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It would not be the first time that a supposedly “scientific” system of forensics used to convict millions was later found out to be unreliable. The New York Times reported last year that breathalyzer tests have a tendency to produce “skewed results with alarming frequency.” However, the companies that produce these breathalyzer tests for law enforcement often tout their accuracy and claim that they produce valid results “to the third decimal.”
Judges in New Jersey and Massachusetts threw out over 30,000 breath test results in 2019 and this was largely related to human error. Breathalyzer tests can give skewed results if the machines are not calibrated exactly in accordance with the instruction manual. In some cases, improperly calibrated machines delivered results that were 40% higher than an accurate result would have been. In Massachusetts, results were thrown out after officers were caught using a machine that had rats nesting inside of it.
In other cases, the officers did nothing wrong, but the machines they were using were defective. Technical experts found “serious programming mistakes” in the machine’s software. In some cases, states have implemented tests that their own experts warned them about and then disregarded failsafe meant to protect the accuracy of the results.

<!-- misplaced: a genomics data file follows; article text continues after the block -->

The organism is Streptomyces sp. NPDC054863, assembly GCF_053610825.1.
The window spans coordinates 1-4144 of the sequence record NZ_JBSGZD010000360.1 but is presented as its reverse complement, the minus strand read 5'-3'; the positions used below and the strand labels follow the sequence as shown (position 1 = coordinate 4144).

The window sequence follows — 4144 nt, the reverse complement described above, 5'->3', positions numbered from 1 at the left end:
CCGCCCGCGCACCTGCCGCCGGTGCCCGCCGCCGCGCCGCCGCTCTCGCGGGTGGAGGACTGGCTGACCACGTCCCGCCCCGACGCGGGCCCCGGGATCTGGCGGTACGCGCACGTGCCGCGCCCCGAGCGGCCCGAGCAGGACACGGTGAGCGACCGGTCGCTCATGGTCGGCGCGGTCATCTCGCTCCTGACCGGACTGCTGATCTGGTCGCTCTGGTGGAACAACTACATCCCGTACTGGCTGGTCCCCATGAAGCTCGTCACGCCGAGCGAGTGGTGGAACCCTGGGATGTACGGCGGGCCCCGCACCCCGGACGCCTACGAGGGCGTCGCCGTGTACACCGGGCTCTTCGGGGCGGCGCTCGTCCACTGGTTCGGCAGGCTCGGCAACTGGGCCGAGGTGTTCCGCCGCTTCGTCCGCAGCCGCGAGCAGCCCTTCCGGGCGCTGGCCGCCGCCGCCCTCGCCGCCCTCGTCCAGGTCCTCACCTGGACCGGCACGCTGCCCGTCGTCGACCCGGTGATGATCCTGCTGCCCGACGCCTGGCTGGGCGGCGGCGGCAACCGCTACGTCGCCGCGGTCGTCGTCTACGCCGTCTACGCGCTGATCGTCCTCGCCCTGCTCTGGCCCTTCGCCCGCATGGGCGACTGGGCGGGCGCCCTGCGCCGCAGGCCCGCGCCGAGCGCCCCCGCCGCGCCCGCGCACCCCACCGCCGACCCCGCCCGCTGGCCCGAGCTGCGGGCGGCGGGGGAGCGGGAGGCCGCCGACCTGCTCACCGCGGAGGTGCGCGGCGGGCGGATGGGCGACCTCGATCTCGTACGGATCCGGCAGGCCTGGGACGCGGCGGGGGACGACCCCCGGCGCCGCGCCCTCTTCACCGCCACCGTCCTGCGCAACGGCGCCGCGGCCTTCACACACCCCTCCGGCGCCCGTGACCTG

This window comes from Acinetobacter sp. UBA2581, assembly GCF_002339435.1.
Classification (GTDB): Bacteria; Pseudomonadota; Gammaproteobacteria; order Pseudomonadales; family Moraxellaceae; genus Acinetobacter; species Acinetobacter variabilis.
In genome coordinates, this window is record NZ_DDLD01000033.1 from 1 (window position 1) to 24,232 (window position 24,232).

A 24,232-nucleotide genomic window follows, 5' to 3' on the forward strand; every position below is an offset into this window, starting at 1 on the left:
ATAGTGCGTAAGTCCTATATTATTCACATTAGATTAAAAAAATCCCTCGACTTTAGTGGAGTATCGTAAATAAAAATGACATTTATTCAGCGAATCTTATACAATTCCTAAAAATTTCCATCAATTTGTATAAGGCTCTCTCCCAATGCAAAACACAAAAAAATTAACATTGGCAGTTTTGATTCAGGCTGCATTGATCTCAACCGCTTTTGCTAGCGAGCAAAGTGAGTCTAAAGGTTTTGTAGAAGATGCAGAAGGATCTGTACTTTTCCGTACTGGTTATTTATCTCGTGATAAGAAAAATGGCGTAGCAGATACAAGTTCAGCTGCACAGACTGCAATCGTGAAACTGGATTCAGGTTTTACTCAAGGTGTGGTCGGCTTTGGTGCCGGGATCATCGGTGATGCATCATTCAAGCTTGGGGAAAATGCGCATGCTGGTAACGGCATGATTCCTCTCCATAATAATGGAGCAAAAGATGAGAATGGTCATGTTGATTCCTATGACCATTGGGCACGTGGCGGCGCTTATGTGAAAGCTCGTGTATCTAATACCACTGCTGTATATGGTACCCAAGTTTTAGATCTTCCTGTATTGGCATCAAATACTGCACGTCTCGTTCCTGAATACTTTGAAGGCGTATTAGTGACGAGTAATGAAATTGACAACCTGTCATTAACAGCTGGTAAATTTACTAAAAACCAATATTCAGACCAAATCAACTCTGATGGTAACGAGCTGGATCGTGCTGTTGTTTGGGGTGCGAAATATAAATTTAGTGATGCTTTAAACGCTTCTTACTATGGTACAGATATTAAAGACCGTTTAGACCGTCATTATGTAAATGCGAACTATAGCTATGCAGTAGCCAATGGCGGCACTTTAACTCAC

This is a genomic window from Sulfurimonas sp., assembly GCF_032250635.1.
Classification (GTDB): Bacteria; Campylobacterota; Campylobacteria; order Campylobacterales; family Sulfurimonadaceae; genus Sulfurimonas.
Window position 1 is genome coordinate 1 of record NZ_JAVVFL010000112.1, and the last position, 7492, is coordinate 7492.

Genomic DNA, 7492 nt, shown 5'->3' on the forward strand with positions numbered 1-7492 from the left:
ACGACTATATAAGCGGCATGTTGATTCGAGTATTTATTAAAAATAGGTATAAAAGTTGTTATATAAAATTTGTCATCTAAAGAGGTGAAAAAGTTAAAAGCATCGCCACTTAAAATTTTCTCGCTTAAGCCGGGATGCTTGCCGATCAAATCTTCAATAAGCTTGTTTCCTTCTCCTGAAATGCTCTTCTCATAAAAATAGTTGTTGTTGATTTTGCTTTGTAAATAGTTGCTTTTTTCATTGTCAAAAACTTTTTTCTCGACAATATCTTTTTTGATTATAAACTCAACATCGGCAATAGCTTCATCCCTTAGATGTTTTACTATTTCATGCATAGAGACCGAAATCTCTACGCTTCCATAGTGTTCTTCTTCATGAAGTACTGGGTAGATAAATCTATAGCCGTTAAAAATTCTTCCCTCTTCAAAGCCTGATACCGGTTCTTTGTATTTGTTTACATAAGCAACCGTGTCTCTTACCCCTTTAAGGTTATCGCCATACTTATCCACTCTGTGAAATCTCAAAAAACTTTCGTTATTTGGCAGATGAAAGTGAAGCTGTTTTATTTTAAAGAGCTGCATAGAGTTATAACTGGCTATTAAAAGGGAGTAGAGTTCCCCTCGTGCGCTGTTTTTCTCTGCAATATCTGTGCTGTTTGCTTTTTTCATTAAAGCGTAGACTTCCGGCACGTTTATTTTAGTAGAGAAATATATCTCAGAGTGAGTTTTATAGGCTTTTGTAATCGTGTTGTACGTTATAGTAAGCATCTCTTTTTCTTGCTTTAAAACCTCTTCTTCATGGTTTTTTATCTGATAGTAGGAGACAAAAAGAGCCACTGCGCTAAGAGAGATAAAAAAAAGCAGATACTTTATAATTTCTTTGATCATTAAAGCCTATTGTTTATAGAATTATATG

Most laypeople are not aware of the intricacies of breathalyzer tests. DUI cases, at least those with felony charges, can go before a jury where they will hear evidence from police and prosecutors who present supposedly scientific evidence as proof of a defendant’s guilt. Even with the best scientific information available and significant evidence to call into question the veracity of the results, defendants and their attorneys face an uphill battle when proving the results should not be taken seriously.
The short answer, however, is no. Breathalyzer tests do not prove guilt scientifically and should not prove guilt in a court of law. Yet how effective they are at convicting DUI defendants depends heavily on the county in which they are prosecuted. As an example, a county judge in Pennsylvania called breath tests admitted into court “extremely questionable,” and prosecutors will no longer present breath tests as evidence in that county. But if you go two counties over, you may have a different approach by the court entirely even when the police are using the same equipment.
Breathalyzer tests alone are not enough to prove guilt in a court of law. A skilled DUI attorney in Allen County can challenge the evidence presented and defend you from these serious charges. Call The Bellinger Law Office today for more information on how we can help.
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